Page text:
Kennedy with a monster night: Kennedy makes six saves on the night, including the save on the penalty, keeps a clean sheet for 80 minutes against the odds, and yet he still concedes a goal late and the Goats only get a point. Yes, a point is better than a loss, by a longshot, and the performance the remaining players put on the field is commendable. But it's got to be yet another gutpunch for DK, who played his tail off, worked well with his teammates for all but one play, singlehandedly kept the Rapids off the board in the first half, and still couldn't manage the win and clean sheet. I say this so much, but Chivas are lucky to have DK in goal.
On lineups and substitutions: I've been pretty critical of some lineup patterns Jose Luis Real has had, and this game wasn't different. I think going with Carlos Borja (a defender) and Gabriel Farfan as holding midfielders makes little sense, especially with two holding mids, Edgar Mejia and most importantly, Oswaldo Minda, sitting on the bench for this game. The fact that Minda still isn't playing is appalling (and I'm not exaggerating in using that word), and while I see considerable limits to Mejia's game, I still think he's better than Borja and Farfan in that spot, since it's his actual position and all.
And while the night couldn't have gone to plan, with the red cards, Real's substitutions and timing were maddening. Jorge Villafana came on first, replacing Eric Avila 66 minutes in (which I guess you could justify with the logic that Villafana has much more defensive experience). Then Real sat on his hands until Colorado scored, when he put in Burling three minutes after Rivero's equalizer, and threw on Mejia with a minute left in regulation for Soto to waste time. Ugh. So much ugh.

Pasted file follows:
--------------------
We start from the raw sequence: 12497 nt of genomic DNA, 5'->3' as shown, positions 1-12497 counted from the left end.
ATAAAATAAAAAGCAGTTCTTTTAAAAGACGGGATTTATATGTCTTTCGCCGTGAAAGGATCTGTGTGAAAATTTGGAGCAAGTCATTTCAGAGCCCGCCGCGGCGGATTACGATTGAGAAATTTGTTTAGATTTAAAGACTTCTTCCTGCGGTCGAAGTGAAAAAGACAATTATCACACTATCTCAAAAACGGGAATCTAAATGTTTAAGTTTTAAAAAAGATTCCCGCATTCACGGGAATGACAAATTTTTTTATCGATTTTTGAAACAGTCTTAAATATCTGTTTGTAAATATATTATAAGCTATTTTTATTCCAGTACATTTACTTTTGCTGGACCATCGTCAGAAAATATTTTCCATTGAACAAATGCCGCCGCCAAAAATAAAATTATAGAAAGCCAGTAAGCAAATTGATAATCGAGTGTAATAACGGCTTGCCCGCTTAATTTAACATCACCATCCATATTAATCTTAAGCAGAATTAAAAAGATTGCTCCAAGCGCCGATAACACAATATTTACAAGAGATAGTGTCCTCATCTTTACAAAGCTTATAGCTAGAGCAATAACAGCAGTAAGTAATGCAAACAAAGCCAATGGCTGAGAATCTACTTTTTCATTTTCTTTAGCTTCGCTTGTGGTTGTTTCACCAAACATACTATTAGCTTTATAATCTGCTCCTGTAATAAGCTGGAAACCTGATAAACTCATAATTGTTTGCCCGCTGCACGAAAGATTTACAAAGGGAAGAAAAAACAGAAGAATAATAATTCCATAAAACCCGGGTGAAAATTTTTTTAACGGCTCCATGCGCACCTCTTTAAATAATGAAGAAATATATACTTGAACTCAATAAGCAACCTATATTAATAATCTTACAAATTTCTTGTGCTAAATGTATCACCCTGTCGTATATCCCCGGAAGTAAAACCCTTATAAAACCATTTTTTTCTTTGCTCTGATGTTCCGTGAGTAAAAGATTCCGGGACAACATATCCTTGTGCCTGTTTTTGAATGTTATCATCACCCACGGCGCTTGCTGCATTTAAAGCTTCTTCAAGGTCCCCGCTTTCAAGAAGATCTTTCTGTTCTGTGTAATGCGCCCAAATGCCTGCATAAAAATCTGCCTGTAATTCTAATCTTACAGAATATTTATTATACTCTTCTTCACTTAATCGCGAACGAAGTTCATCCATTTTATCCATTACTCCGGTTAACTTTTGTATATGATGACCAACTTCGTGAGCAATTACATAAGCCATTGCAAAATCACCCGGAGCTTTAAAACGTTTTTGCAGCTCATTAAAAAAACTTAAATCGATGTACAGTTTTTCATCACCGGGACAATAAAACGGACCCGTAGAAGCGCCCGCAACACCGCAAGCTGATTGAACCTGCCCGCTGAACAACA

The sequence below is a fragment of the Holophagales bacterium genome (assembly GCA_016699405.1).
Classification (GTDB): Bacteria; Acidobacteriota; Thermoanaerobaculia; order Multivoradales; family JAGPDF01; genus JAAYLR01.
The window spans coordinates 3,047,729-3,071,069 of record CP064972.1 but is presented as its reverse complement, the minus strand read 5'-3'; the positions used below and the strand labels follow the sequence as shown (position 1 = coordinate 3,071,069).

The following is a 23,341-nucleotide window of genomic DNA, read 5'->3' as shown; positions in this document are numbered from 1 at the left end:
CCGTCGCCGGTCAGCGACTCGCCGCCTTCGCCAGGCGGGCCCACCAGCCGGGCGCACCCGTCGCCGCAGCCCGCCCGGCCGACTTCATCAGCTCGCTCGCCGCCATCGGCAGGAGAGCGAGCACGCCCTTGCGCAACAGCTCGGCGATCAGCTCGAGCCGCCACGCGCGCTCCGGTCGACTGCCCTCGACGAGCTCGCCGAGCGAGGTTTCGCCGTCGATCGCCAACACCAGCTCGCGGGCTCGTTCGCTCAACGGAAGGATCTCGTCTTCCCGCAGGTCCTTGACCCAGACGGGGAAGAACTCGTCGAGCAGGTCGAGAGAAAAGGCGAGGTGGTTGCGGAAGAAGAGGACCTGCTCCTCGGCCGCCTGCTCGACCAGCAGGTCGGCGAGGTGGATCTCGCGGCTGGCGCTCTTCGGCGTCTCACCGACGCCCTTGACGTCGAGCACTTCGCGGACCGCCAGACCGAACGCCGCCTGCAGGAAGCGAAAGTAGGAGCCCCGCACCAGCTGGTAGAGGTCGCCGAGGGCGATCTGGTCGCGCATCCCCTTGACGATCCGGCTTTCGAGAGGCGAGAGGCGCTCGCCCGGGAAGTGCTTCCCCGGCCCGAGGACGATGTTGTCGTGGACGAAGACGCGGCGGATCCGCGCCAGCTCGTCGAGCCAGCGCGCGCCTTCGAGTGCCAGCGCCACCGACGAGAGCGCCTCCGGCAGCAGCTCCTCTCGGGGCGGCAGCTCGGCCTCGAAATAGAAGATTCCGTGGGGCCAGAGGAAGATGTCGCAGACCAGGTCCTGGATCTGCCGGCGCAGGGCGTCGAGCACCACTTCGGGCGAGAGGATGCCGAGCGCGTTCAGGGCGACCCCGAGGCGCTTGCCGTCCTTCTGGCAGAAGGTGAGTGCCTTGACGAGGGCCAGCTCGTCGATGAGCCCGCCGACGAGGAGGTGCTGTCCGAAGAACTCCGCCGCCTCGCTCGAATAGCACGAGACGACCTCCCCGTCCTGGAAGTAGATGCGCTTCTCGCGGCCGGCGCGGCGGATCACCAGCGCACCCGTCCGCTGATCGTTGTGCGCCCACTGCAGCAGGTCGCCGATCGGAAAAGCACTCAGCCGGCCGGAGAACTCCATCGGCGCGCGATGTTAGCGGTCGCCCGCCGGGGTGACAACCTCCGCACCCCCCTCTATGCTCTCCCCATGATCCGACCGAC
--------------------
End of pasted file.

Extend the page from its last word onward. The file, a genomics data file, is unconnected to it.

Look, I'm not a coach, I know it isn't easy to make the decisions that everybody scrutinizes. But when you are under siege for essentially a half, your team has had a penchant for giving up leads, and you didn't start the game with any proper defensive midfielders, why wouldn't you move to tighten up the defense more? You know you are unlikely to really have much of an attack, and there will still be a couple guys who could get something going if the ball bounces right. In addition, you have another defender on the bench, why not bring him on? Same idea, you can get another body in position to weather the storm.
Would it be fair to say Chivas would have won if Burling, Minda, and Mejia came on, and entered at an earlier time? No, we can't know for sure what would have happened. But I think their chances for three points would have been much better under that scenario.
Looking ahead: Chivas have next weekend off, but they follow that bye with a midweek game against FC Dallas August 21. Carlos Bocanegra's red card suspension will be over by then, but Farfan and Bowen will be out for sure. At the moment, Chivas are tied with 2005 for their worst-ever season points total. The next quest? Make sure they get at least one more point on the year. That match against Dallas could move them out of history's basement with plenty of time to go.
What do you think? Leave a comment below!